A legacy down the ages
Culinary ‘treasures’ for the palate…this was our quest as we entered the quaint cottage of Dr Annie Fernandes. Dr Annie is a Department Head at the St Xavier’s college, Mapusa, but there is another side to this bubbly effervescent woman. It is her skill in the kitchen, Today she has invited three of her students to sample a ‘legacy’ of sorts, something which her mother would make for her at tea time. As we wait for the students, we see in showcases brass ‘oil wick’ lamp still in working condition, the garafao (the cane clad bottle) used to store wine, on top of a cupboard, old metal tea kettles that were used on the fire for brewing tea and the ceramic ones which were used on the tables for serving it. And then the clay tawa used to make Rosache Podde’s …that was what the interaction was all about…would the teens have heard about this preparation?
My mother would prepare this for tea at 4 pm, she states as she bustles around the kitchen getting the ingredients ready for the treat. There is coconut to be grated for the coconut milk, the elaichi to be powdered…we would also use nutmeg in this preparation, she says. And then the raw rice which forms the base of the dish and the black jaggery made from the toddy of the coconut tree.
The 2nd year students (local Goans) troop in -Gable Mascarenhas, Amanda Godinho and Valerio Mascarenhas. Studying in St Xaviers College young expectant and eager…would they show an interest in the preparation? Have they heard about the Rosache Podde? They shake their heads…it’s a tea time snack….no they have not. So what do they have for tea? ‘Biscuits,’ says Gable, ‘Khari biscuits,’ says Amanda and Valerio. Let’s say snacks then…a probe. Their faces light up….chicken burgers, chicken shawarma, Domino pizzas, chorizo pao they chorus in unison. Dr Annie bustles in with the preparation. The pancakes served with ‘ros’ made of ‘mardache godd.’ The kids had no idea what was in store as their plates were heaped with the rice pancakes submerged with the ‘ros’. Silence and then…’it tastes like Godshem,’ says Gable, ‘it’s nice to be had in the morning too…the godshem makes it tasty,’ this was Valerio, ‘very similar to Manos,’ concludes Amanda.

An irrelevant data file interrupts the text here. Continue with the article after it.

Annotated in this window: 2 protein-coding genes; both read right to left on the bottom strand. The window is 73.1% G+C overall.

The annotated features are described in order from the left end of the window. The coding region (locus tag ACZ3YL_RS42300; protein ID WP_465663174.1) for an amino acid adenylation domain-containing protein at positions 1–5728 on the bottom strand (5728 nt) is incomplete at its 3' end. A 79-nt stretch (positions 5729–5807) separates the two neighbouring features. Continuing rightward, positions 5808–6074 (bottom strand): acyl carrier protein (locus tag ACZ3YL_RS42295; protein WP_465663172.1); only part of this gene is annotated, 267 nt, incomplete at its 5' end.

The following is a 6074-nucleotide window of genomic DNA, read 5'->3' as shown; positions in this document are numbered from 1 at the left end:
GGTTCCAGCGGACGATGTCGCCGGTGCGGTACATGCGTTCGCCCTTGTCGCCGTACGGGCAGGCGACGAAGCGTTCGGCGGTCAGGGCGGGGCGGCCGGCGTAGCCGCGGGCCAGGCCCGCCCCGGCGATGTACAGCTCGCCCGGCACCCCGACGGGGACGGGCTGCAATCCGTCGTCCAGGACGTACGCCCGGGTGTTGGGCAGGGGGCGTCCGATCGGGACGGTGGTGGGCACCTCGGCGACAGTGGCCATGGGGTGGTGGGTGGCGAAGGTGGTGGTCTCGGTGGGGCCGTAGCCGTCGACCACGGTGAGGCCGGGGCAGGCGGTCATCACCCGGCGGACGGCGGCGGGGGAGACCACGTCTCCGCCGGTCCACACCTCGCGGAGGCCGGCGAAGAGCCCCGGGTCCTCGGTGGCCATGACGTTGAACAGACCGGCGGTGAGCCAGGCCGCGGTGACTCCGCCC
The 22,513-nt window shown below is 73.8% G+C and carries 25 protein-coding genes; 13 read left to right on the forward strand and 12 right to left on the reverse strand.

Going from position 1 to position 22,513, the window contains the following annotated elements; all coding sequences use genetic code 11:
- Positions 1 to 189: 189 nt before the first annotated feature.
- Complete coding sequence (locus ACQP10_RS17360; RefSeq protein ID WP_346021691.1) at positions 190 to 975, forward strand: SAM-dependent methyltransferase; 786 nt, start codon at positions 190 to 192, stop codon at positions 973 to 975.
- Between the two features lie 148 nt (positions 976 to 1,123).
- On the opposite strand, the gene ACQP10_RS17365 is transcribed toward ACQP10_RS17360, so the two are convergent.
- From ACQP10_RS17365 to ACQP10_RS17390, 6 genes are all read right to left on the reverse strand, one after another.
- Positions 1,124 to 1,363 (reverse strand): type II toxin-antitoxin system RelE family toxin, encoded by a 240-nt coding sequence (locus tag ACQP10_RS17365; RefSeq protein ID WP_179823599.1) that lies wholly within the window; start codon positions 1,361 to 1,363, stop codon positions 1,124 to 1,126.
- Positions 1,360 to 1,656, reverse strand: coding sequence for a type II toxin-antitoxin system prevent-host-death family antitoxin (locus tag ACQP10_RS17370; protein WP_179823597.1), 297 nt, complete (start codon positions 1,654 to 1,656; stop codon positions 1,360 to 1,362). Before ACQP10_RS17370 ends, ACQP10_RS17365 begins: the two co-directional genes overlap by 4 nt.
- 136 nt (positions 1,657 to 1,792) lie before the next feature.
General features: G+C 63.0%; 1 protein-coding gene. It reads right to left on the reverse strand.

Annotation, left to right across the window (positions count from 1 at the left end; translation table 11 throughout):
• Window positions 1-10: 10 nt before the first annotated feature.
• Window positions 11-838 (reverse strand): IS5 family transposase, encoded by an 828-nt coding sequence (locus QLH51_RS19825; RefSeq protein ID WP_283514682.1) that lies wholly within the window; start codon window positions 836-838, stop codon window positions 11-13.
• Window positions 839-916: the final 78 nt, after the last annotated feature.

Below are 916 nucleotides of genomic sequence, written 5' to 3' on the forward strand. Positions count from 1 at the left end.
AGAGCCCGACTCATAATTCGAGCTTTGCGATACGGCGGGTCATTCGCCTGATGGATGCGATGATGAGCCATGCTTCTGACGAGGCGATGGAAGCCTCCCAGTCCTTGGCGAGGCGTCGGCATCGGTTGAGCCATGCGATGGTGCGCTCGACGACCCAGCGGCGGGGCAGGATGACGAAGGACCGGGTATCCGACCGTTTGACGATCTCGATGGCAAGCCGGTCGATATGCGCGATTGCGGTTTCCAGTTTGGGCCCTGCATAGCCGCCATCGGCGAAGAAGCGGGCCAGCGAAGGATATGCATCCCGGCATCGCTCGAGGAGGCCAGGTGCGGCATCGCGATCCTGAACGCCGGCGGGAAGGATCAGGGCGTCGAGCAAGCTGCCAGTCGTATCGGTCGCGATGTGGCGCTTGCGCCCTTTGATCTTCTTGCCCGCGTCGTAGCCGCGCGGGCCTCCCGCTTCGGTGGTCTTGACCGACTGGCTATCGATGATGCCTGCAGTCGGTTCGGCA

Pancakes with melted butter and maple syrup Is the ‘in thing’ was the challenge thrown to them,how does this preparation match up to that favorite. ‘It’s very tasty and different too,’ states Amanda. ‘And it’s healthy too,’ Dr Annie adds, ‘we used to serve it for lactating mothers and for children too. Jaggery is a great substitute for sugar especially for borderline diabetics,’ she concludes. She hastily scribbles down the recipe…a legacy of her mother perhaps going back a few generations. And looking at the happy faces tucking into this treat, ‘Rosache podde’ will remain for many generations to come too.
Rosache Podde Preparation: 1 hour 15 minutes
For the pancake Unpolished rice 200 gms Coconut 1 no
Water to mix
Salt to taste
For the Ros juice
Coconut 1 no Jaggery 150 gms Elaichi powder ½ tsp
Method: Step 1: Make the Podde (pancakes). Grate coconut. Soak the rice. Grind to a coarse paste. Mix with a little water to make a pancake consistency. Add salt to taste.
Step 2: Take the clay tawa and heat. Add a daulo wooden spoon) of the batter on it (pancakes should be saucer size). Cover with the ‘maltule’ (a clay domed cover with holes) and cook on one side. The ‘vodde’ will puff with airy holes. Remove and keep aside.
Step 3: Make the ‘ros’ juice. Grind the coconut and extract the milk-a thick extract and then a thin extract.
Step 4: In a pan cook the jaggery with the thin extract of coconut milk. Allow it to thicken. Add the elaichi powder. Now add the ‘podde’s’ finishing off with the thick extract of juice. Take it off the fire after one ‘simmer’ of the preparation. Serve as a tea snack